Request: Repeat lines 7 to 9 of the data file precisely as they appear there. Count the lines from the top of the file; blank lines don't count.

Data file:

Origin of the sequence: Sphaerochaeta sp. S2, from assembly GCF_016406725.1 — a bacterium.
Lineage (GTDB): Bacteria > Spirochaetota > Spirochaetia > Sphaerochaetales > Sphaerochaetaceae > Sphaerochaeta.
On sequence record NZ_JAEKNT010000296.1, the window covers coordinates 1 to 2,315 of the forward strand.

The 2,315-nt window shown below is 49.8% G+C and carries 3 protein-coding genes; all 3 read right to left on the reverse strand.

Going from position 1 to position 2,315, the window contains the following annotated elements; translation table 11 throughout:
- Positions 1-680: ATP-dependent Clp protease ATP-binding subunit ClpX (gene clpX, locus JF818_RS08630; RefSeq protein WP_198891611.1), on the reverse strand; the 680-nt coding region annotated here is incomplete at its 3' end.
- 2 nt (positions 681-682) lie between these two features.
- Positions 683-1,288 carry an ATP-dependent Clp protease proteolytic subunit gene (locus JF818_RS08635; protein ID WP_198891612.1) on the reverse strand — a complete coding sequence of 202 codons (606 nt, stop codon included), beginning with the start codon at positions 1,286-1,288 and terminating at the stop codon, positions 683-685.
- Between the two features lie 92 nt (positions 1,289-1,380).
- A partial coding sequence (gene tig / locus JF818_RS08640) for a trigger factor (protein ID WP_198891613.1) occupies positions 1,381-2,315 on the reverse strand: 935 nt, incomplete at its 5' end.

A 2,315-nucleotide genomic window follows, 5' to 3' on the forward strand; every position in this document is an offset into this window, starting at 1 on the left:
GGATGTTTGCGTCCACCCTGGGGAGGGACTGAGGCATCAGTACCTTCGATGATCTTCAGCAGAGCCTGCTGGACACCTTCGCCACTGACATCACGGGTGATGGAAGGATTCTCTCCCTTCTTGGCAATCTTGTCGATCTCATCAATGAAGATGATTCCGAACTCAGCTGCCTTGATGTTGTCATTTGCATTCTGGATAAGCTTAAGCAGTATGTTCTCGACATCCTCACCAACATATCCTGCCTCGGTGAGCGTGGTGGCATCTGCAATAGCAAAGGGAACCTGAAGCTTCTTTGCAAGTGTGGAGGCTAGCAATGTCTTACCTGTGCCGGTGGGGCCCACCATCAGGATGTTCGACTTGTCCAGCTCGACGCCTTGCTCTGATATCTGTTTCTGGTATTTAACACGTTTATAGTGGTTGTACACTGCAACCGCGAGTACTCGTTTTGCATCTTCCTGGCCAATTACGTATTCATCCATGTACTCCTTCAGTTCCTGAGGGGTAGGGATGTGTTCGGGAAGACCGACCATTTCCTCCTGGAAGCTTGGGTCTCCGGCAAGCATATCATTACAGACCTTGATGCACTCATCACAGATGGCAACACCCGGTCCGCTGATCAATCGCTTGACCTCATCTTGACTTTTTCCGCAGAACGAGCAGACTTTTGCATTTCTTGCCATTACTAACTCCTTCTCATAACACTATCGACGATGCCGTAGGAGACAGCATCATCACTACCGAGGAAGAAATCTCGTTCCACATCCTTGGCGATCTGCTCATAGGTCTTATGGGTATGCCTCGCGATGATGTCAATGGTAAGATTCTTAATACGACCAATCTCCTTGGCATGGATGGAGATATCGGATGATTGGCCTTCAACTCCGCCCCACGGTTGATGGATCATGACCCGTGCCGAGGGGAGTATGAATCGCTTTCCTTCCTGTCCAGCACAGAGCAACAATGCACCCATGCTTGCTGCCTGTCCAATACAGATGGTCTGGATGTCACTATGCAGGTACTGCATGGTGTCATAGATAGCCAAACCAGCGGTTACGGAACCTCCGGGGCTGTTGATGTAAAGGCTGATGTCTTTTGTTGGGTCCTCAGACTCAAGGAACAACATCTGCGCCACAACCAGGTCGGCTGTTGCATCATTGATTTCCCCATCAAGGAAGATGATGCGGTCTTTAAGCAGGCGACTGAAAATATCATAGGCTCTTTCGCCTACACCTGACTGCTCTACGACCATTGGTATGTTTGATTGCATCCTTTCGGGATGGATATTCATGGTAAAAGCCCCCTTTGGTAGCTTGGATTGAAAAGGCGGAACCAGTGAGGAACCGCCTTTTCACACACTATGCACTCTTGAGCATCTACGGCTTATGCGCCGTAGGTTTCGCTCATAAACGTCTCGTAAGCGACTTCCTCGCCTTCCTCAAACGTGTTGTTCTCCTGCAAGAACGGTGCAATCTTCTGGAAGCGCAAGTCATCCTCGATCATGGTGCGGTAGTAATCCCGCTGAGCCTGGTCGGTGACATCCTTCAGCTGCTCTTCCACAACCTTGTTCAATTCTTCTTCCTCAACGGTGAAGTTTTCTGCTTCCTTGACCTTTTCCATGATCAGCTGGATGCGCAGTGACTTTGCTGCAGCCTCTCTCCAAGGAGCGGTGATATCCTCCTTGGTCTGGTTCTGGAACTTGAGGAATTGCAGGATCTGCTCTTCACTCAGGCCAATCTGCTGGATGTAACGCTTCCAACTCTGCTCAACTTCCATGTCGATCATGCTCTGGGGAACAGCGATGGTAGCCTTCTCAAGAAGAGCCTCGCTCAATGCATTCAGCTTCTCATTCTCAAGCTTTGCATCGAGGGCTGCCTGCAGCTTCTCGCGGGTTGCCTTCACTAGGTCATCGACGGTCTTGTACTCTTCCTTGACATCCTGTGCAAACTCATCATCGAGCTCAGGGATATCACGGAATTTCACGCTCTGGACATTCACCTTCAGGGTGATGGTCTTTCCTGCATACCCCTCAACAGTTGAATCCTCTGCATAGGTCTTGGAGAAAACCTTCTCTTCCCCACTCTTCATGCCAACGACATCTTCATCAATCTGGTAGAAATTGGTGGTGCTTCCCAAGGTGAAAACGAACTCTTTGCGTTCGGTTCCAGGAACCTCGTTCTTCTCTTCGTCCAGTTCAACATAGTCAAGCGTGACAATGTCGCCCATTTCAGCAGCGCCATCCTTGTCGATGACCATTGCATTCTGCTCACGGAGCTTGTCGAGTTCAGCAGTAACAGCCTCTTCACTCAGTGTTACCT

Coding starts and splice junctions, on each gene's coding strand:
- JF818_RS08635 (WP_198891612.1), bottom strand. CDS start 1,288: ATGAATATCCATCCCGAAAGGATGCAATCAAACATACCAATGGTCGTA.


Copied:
- 2 nt (positions 681-682) lie between these two features.
- Positions 683-1,288 carry an ATP-dependent Clp protease proteolytic subunit gene (locus JF818_RS08635; protein ID WP_198891612.1) on the reverse strand — a complete coding sequence of 202 codons (606 nt, stop codon included), beginning with the start codon at positions 1,286-1,288 and terminating at the stop codon, positions 683-685.
- Between the two features lie 92 nt (positions 1,289-1,380).